LISTEN | Neil Aggett's bravery under torture cited by Nkosinathi Biko

21 January 2020 - 09:25 By Naledi Shange
Nkosinathi Biko, the eldest son of Black Consciousness Movement leader Bantu Stephen Biko, in Johannesburg.
Nkosinathi Biko, the eldest son of Black Consciousness Movement leader Bantu Stephen Biko, in Johannesburg.
Image: Alon Skuy

It is heartless to take someone’s life and then deprive them of the right to say “I fought 'til the end”, says the son of Steve Biko on the fresh inquest into the death of Neil Aggett. Both anti-apartheid activists, Biko and Aggett, died in police detention without trial.

Nkosinathi Biko, representing the Steve Biko Foundation, attended the first day of the inquest at the High Court in Johannesburg on Monday.

LISTEN TO WHAT BIKO HAD TO SAY: 

“Neil Aggett, Ahmed Timol and many many more ... Our research has thus far got 120 names of people who were victims of torture and death in detention, many of them having been arrested healthy and then emerging out of police detention as corpses,” he told TimesLIVE.

“On that list, about three explanations are regurgitated: jumped from some floor, usually high enough to justify death, hanged himself or slipped on a bar of soap, and this is usually to deal with any trauma that may have been visible on a person’s head, such as the case with Steve Biko,” he said.

His father was 30 when he died in police custody in September 1977. He was arrested in Port Elizabeth, where he was stripped naked, shackled and interrogated for days on end. He was then taken to Pretoria for medical attention. At first, police said he died from a hunger strike. Later, they said Biko hit his head against a wall during a scuffle. An inquest into his death found that no person was responsible for his death. The police officers who were allegedly behind the deadly interrogation filed an amnesty application, but did not give details of what led to Biko’s death.

As officers were expected to take to the stand to testify in the Aggett inquest, Biko said: “I have learnt in the case of Steve Biko, at the TRC, where one thought the process was designed to benefit even the perpetrator, that people would be coming forth and telling the truth ... I have learnt that it doesn’t happen. So we shouldn’t go in with those kinds of expectations, but we should go in with a determination that the truth lies somewhere, with some of the people who may be able to reveal new evidence that takes us to a different account of the last days of Neil Aggett,” he said.

This inquest into Aggett’s death comes 38 years after he was found hanging in a police cell in the infamous John Vorster Square police station in the Johannesburg CBD. There, he was imprisoned and interrogated for more than 70 days. An inquest in 1982, just months after his passing, ruled his death suicide, a claim his family refuted. They waited for years to have a fresh inquest approved and held.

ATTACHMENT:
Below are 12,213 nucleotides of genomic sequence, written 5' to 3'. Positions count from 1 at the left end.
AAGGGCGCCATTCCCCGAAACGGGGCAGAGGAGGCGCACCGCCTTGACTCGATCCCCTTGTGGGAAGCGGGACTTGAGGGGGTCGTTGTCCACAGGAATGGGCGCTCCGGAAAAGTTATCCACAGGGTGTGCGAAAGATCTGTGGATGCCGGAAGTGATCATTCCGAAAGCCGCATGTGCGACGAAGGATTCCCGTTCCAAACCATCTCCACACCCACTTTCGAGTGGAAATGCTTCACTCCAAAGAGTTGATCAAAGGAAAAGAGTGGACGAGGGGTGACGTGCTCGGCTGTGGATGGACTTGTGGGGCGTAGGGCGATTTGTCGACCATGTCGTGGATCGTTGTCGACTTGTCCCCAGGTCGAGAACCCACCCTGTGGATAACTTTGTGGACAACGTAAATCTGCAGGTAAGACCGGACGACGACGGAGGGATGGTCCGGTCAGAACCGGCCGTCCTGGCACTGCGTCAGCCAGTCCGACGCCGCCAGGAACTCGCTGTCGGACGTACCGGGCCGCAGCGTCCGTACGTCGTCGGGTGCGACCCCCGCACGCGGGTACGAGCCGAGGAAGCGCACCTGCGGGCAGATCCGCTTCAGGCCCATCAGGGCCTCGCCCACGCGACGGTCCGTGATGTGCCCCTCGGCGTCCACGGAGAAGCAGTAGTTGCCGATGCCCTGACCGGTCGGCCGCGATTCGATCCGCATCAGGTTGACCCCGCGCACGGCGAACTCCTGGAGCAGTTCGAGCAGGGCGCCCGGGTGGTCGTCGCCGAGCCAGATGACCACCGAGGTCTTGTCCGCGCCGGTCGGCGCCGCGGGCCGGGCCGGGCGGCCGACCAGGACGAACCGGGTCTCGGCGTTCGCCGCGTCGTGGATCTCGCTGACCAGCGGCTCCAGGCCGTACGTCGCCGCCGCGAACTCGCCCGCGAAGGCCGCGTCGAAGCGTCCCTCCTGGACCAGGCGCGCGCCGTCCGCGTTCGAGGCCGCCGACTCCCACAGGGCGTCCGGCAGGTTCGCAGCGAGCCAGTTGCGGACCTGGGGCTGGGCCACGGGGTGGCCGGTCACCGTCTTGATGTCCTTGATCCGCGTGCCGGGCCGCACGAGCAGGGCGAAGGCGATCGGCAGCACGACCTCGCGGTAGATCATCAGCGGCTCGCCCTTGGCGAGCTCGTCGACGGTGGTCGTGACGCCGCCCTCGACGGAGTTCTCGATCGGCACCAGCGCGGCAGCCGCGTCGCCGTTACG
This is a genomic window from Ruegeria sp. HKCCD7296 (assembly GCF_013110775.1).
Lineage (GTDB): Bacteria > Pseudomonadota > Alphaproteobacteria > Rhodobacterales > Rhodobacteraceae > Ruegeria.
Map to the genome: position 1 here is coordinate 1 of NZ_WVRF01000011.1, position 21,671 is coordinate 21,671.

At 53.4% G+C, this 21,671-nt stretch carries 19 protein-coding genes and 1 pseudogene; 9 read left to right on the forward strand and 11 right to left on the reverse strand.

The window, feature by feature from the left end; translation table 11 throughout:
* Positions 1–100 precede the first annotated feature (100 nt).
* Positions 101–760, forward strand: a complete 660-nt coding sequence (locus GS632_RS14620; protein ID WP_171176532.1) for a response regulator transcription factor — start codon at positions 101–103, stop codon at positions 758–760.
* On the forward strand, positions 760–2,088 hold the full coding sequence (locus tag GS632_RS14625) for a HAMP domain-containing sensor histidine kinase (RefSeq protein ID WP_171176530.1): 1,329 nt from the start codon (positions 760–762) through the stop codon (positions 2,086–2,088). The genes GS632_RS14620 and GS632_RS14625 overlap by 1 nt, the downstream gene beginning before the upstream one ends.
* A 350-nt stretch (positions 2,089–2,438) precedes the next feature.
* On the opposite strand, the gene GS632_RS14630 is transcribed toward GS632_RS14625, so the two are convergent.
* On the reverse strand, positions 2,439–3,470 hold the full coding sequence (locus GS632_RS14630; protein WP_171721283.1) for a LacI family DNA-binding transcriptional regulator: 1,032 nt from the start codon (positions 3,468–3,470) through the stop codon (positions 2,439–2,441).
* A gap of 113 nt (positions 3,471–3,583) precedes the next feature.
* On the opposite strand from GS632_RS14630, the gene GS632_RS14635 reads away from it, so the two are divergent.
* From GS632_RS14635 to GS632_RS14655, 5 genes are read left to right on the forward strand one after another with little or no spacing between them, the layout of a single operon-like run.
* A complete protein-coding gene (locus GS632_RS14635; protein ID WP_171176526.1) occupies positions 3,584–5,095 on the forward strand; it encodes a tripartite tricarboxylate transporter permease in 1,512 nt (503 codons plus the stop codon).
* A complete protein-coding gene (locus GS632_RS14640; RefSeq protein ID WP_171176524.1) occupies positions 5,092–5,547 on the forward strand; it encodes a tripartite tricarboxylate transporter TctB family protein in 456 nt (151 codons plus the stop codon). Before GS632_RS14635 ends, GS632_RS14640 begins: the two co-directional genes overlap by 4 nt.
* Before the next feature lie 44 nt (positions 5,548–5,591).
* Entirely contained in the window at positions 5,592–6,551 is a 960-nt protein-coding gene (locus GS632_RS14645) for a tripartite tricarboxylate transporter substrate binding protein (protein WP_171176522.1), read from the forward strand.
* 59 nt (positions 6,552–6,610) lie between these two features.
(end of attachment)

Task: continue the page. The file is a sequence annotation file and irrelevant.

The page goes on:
“Yes, the wheels of justice grind slowly, but they will grind slower if we don’t put pressure behind our institutions,” Biko said.

Aggett's chief interrogator, then Lt Stephan Whitehead, died last year.

But Biko said it was still possible for the court to find other role players. “This case is just in the reach of the law because the one person who was spearheading this may be dead, but there may others who come out of the woodwork. This happened in 1982 and the average age of those people would be about 65 or thereabout. In the case of Steve Biko, they would be about 75 ... So this particular one is exciting, because if not the perpetrator then certainly witnesses and fellow activists, who were tortured similarly or by the same team, are still there to place on record the heroism of Neil Aggett,” Biko said.

He said in his father’s case before the TRC, they only managed to get one person to speak some truth about his father’s killing. “We were able to get one person who seemed to be facing death who wanted to get into a conversation about what possibly happened and we were able to accept some information that we didn’t have before,” he said. This process, he said, would hopefully bring closure to Aggett’s family.

Aggett’s sister, Jill Burger, returned to SA from England this week to, hopefully, put this chapter to rest.

“I suspect it will be a relief to the family to have a file that says Neil Aggett was tortured violently and was killed, as opposed to a file that says he killed himself. It’s double jeopardy to take someone’s life and then to take away from them even the last word that says ‘I fought til the end'," said Biko.


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